“The GCC troops are for fighting against foreign forces,” a protester, Syed al-Alawi, was quoted by al-Jazeera. “Instead they are targeting the people of Bahrain.” What was the reaction of the US and the rest of the western world that has been so exercised by Libyan dictator Colonel Muammar Qaddafi’s use of force against his own people? Most western regimes ignored Bahrain’s brutality against its own people backed by foreign troops. US officials issued mild statements of condemnation but there were no calls for imposing a no-fly zone or demands that the regime stop killing its people. Nor were there calls that foreign occupation forces, mainly from Saudi Arabia, leave the island state where people are demanding nothing more than people elsewhere in the Islamic East.
Once again, Western, especially American hypocrisy, stands exposed. The Bahraini regime ruled by the Khalifa family is dependent on the US and Saudi Arabia for survival. The US naval Fifth Fleet is based in Bahrain, which is a staging area for spying on Islamic Iran as well as projecting US military power in the Persian Gulf. To understand the level of subservience of the Bahraini regime to the US, consider this: there are standing orders to cab drivers to pick up any American sailor too drunk to walk back to his base. The Bahraini regime will pay the cost. There are other vices also widespread in Bahrain, all intended to serve the Americans’ needs.
The rights of the Bahraini people take a back seat to US interests. The comparison with Libya is important. US Senator John Kerry said about the Libyan crisis: “The US and world community must show they will not stand by while this thug Qaddafi uses air power to murder fellow Libyans.” But Kerry and others are deafeningly silent about the brutality unleashed by the Khalifa family with the backing of the Saudis against Bahraini civilians. Is Hamad ibn Isa al-Khalifa any less of a thug or the people of Bahrain any less human than the Libyans? The ruling Khalifa family is Sunni who are a minority in the overwhelmingly Shi‘i Bahrain. But the demands of the Bahrainis are not sectarian in nature. In fact, there are a number of prominent Sunnis in the protest movement demanding reform and true representation in government.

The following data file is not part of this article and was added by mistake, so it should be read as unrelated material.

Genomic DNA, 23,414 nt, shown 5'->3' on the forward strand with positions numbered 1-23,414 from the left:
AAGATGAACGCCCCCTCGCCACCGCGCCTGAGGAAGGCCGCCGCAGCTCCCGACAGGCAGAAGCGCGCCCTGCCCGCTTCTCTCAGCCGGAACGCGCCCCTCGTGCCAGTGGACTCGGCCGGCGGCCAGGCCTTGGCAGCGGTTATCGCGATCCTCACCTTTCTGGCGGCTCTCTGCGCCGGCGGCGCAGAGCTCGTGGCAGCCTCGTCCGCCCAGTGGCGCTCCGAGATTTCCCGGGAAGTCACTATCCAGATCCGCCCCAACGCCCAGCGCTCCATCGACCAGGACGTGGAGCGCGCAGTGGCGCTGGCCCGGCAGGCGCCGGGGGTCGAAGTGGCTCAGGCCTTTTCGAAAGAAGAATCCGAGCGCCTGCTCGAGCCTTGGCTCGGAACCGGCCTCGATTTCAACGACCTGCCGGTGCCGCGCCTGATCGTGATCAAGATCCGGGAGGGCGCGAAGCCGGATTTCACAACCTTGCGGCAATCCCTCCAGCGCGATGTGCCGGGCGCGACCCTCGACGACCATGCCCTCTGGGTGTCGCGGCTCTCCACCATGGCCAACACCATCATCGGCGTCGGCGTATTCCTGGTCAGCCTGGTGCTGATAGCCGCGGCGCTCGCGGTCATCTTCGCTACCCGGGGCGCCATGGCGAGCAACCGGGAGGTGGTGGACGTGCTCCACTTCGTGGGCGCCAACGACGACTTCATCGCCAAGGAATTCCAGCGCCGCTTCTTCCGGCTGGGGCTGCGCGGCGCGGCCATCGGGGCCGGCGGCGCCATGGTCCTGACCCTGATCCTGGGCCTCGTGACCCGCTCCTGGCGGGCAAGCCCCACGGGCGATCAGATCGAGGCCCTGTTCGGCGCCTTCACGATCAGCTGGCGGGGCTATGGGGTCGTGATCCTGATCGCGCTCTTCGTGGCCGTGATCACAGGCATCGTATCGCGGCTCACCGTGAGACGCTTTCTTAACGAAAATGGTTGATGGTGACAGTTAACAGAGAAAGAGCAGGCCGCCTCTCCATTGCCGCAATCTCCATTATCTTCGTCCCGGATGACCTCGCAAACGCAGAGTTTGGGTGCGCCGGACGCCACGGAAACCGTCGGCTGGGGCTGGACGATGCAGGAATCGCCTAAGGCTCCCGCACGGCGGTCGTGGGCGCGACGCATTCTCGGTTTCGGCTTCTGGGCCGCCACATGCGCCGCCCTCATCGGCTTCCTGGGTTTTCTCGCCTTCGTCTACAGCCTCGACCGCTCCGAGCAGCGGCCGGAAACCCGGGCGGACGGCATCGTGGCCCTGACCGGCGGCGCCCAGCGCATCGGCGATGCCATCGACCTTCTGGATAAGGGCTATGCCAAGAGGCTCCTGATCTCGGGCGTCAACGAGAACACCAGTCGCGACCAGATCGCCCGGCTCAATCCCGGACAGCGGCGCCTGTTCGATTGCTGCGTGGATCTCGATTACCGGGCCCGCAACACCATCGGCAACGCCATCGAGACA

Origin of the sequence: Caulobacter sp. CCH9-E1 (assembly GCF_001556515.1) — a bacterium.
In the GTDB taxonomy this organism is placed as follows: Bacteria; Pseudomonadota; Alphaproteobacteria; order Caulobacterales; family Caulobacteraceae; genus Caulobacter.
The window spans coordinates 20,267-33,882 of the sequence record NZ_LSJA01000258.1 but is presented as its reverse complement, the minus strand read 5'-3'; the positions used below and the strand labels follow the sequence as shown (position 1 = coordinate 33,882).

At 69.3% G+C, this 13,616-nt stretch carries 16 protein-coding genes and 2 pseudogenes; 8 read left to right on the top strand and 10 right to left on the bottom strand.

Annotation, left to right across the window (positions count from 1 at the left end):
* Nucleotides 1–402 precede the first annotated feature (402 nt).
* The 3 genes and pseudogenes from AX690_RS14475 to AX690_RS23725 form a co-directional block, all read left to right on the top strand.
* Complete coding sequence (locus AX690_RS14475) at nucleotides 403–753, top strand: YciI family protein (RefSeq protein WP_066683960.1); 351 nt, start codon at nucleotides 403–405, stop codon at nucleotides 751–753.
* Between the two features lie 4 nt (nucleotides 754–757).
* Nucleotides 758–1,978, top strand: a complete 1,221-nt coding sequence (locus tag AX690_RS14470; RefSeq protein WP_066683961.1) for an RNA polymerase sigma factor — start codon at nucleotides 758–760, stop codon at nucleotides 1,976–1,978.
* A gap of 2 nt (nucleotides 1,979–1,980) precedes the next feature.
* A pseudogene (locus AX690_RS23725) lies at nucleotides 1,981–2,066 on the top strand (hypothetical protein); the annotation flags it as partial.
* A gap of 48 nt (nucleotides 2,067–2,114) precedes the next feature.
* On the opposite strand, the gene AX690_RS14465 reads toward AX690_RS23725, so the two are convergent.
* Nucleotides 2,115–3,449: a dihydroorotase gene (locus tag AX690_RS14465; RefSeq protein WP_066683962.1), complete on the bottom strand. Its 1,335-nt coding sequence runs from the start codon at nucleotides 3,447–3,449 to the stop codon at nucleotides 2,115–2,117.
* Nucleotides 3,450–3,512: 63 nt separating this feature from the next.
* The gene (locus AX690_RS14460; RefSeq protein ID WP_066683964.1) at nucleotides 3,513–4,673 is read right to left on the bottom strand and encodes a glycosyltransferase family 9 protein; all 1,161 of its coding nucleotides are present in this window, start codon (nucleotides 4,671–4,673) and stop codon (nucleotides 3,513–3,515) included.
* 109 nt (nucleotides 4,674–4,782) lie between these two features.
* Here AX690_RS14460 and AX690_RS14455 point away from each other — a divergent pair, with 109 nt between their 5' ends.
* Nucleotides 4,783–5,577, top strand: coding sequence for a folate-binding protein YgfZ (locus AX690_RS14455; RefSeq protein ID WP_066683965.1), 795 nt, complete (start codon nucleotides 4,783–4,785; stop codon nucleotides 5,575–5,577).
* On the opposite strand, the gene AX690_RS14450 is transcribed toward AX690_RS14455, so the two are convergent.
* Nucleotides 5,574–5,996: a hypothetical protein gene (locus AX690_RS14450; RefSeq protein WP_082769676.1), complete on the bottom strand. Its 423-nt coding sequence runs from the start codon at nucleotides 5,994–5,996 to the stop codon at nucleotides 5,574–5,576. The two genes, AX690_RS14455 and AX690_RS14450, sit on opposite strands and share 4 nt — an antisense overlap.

American fears revolve around losing its naval base in Bahrain should there be free elections and a genuinely representative government there. Making up more than 70% of Bahrain’s population, the Shi‘is have been denied fundamental rights while the Khalifa ruling family has usurped all rights for more than 200 years. Establishment of a truly representative government in Bahrain would tip the regional balance in favor of Iran, something the US is loathed to allow.